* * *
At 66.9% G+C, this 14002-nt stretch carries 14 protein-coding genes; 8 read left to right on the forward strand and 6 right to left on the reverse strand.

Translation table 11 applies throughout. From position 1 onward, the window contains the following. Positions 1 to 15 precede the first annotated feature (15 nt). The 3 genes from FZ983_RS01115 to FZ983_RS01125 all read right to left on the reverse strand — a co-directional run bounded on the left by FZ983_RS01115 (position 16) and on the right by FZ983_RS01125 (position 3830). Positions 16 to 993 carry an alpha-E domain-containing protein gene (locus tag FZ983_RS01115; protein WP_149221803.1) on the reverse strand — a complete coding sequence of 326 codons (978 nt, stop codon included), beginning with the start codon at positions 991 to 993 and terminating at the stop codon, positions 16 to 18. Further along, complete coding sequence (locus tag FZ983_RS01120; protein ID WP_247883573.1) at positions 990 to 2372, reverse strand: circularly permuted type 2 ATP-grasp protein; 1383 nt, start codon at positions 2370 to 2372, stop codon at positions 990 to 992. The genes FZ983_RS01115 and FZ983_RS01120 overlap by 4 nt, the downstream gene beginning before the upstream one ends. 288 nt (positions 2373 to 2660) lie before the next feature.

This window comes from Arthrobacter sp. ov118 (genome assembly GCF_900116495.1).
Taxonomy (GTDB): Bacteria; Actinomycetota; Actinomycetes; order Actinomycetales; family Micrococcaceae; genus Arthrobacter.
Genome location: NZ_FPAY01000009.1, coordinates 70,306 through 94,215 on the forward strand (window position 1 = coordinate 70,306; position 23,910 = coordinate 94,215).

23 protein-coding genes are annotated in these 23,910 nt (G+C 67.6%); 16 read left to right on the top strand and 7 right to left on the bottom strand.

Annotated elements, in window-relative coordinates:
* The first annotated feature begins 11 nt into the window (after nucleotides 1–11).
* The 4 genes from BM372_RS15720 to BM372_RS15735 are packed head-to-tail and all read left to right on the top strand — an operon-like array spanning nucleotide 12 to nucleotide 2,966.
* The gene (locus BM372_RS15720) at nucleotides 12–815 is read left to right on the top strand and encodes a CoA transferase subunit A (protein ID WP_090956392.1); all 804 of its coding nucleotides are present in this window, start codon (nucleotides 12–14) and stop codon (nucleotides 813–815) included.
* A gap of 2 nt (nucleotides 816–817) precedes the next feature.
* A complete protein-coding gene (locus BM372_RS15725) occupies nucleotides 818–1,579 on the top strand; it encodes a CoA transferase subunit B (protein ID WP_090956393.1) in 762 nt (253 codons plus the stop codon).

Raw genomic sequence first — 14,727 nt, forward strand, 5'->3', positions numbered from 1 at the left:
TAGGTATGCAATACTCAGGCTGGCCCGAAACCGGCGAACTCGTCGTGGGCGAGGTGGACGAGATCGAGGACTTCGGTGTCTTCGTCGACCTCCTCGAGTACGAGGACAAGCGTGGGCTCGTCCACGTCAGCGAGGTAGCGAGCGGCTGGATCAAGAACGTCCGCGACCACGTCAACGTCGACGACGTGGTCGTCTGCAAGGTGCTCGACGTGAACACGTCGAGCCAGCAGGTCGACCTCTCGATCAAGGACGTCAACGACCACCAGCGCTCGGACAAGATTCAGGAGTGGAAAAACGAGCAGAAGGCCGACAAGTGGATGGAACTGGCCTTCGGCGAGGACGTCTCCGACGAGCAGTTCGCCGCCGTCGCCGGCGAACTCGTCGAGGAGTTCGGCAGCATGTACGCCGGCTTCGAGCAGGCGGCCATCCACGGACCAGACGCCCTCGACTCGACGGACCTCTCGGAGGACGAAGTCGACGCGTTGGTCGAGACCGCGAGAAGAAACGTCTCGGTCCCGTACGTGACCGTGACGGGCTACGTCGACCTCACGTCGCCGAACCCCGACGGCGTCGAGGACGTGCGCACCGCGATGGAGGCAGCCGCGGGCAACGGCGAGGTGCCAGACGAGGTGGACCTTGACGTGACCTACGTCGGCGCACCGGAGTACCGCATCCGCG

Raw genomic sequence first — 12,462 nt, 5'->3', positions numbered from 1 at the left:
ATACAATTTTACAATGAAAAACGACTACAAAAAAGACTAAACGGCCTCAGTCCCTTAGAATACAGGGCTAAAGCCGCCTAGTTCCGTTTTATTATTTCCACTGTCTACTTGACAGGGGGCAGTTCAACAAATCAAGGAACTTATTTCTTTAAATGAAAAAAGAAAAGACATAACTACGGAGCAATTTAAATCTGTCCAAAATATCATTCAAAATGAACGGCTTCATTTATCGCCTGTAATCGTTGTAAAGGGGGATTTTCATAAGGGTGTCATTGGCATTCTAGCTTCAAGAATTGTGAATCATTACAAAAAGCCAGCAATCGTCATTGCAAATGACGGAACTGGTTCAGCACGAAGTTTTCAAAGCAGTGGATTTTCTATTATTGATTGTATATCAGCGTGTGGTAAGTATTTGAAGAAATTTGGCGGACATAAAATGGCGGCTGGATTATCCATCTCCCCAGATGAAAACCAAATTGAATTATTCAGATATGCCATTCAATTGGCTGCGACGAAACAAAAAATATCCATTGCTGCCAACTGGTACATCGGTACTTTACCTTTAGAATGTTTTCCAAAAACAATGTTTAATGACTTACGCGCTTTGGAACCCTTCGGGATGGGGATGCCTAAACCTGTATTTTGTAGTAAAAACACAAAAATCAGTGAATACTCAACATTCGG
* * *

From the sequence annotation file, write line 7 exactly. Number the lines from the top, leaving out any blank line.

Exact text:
Annotated elements, in window-relative coordinates: